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  • In CJR, Matthew Ingram argues that “Facebook’s recent News Feed changes not only won’t fix the problem of ‘fake news,’ but could actually make it worse … the problem is that if the new system is designed primarily to encourage conversation and spark reactions, the sites which could get the biggest boost from these changes are the least credible ones — publishers who specialize in either completely fake stories, or stories that have a grain of truth but are wildly exaggerated.”
  • The Israeli security firm Checkmarx said this week that a flaw in Tinder means that swipes, pro or con, are visible to anyone on the same Wifi network,Wired explains.
  • At thenextweb.com, Abhimanyu Ghoshal explains what it’s like to train a digital tool to imitate your voice more or less perfectly. (You have to read it 24 specific sentences aloud.) “The … problem is that we don’t have a culture, habit, or easily available tools for analyzing spoofed audio,” Ghoshal warns. “Without those, we’re susceptible to falling prey to scammers and those who seek to spread false information.”
  • New America (a think tank funded in part by Google) links to a deep dive on how the technology behind what they call “precision propaganda” (I’ve also seen “computational propaganda”)  actually works. They look at behavioral data tracking (the data that means that if you look at boots for sale on the Web, ads for boots follow you around for weeks) and what they call “black hat SEO,” used to “trick the algorithm and dominate search results for a few hours of the news cycle before Google corrects the distortion.” BoingBoing has a critical analysis, arguing that ” … the authors touch very briefly on the question of monopoly and anti-trust … any critique of internet-driven propaganda that doesn’t include some critique of late-stage capitalism’s role in allowing for consolidation and dominance by a few players will never be complete.”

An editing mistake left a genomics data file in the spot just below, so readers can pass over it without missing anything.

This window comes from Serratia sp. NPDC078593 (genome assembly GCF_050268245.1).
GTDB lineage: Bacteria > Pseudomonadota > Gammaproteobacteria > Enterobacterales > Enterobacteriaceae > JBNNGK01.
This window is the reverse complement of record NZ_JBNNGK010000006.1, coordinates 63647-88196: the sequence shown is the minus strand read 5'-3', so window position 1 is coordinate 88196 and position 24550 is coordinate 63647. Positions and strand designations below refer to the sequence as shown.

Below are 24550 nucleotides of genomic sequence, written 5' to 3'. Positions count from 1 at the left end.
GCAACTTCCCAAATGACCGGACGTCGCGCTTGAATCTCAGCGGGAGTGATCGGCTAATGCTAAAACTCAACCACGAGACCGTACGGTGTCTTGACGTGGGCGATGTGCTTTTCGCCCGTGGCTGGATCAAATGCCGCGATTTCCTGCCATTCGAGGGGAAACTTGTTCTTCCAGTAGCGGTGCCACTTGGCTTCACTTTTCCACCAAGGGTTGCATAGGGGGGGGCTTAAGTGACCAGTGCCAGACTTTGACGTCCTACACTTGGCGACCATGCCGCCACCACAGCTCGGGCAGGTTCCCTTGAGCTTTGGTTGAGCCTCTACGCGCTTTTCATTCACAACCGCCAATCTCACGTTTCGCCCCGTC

• In a speech Friday in Davos, George Soros savaged Facebook and Google, charging that ” … Mining and oil companies exploit the physical environment; social media companies exploit the social environment. This is particularly nefarious because social media companies influence how people think and behave without them even being aware of it … They deliberately engineer addiction to the services they provide.” He warned of an “unholy marriage” between the platforms, which know more about us than we would like or in many cases suspect, and the security services of authoritarian countries: “This may well result in a web of totalitarian control the likes of which not even Aldous Huxley or George Orwell could have imagined.”

READ MORE: Trump’s support for anti-vaxxers could lead to deadly outbreaks, disease expert warns